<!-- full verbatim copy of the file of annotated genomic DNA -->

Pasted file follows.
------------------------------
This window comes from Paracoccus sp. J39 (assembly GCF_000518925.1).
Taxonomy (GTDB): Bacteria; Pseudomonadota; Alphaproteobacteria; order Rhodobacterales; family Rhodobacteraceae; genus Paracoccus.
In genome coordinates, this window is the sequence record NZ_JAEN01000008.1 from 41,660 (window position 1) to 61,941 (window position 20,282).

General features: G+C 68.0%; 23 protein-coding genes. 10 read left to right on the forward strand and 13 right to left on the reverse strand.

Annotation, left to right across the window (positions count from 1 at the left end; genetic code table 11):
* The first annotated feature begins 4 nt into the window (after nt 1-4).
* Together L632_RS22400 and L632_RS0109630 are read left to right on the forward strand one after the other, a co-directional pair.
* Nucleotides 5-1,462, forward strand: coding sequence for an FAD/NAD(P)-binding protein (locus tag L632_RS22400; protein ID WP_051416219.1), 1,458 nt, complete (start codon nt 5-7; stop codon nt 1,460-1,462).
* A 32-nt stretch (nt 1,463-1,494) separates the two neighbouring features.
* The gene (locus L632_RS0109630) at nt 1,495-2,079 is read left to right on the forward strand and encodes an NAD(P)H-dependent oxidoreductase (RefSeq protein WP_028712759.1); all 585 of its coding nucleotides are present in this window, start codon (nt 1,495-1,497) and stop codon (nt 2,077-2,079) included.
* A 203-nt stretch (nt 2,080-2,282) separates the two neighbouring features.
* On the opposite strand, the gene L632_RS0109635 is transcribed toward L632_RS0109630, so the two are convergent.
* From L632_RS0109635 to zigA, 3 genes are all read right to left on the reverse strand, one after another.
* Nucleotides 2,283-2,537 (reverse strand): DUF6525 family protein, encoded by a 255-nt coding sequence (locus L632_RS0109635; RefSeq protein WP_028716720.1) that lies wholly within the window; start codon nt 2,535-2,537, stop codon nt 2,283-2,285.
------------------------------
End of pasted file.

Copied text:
This window comes from Paracoccus sp. J39 (assembly GCF_000518925.1).
Taxonomy (GTDB): Bacteria; Pseudomonadota; Alphaproteobacteria; order Rhodobacterales; family Rhodobacteraceae; genus Paracoccus.
In genome coordinates, this window is the sequence record NZ_JAEN01000008.1 from 41,660 (window position 1) to 61,941 (window position 20,282).

General features: G+C 68.0%; 23 protein-coding genes. 10 read left to right on the forward strand and 13 right to left on the reverse strand.

Annotation, left to right across the window (positions count from 1 at the left end; genetic code table 11):
* The first annotated feature begins 4 nt into the window (after nt 1-4).
* Together L632_RS22400 and L632_RS0109630 are read left to right on the forward strand one after the other, a co-directional pair.
* Nucleotides 5-1,462, forward strand: coding sequence for an FAD/NAD(P)-binding protein (locus tag L632_RS22400; protein ID WP_051416219.1), 1,458 nt, complete (start codon nt 5-7; stop codon nt 1,460-1,462).
* A 32-nt stretch (nt 1,463-1,494) separates the two neighbouring features.
* The gene (locus L632_RS0109630) at nt 1,495-2,079 is read left to right on the forward strand and encodes an NAD(P)H-dependent oxidoreductase (RefSeq protein WP_028712759.1); all 585 of its coding nucleotides are present in this window, start codon (nt 1,495-1,497) and stop codon (nt 2,077-2,079) included.
* A 203-nt stretch (nt 2,080-2,282) separates the two neighbouring features.
* On the opposite strand, the gene L632_RS0109635 is transcribed toward L632_RS0109630, so the two are convergent.
* From L632_RS0109635 to zigA, 3 genes are all read right to left on the reverse strand, one after another.
* Nucleotides 2,283-2,537 (reverse strand): DUF6525 family protein, encoded by a 255-nt coding sequence (locus L632_RS0109635; RefSeq protein WP_028716720.1) that lies wholly within the window; start codon nt 2,535-2,537, stop codon nt 2,283-2,285.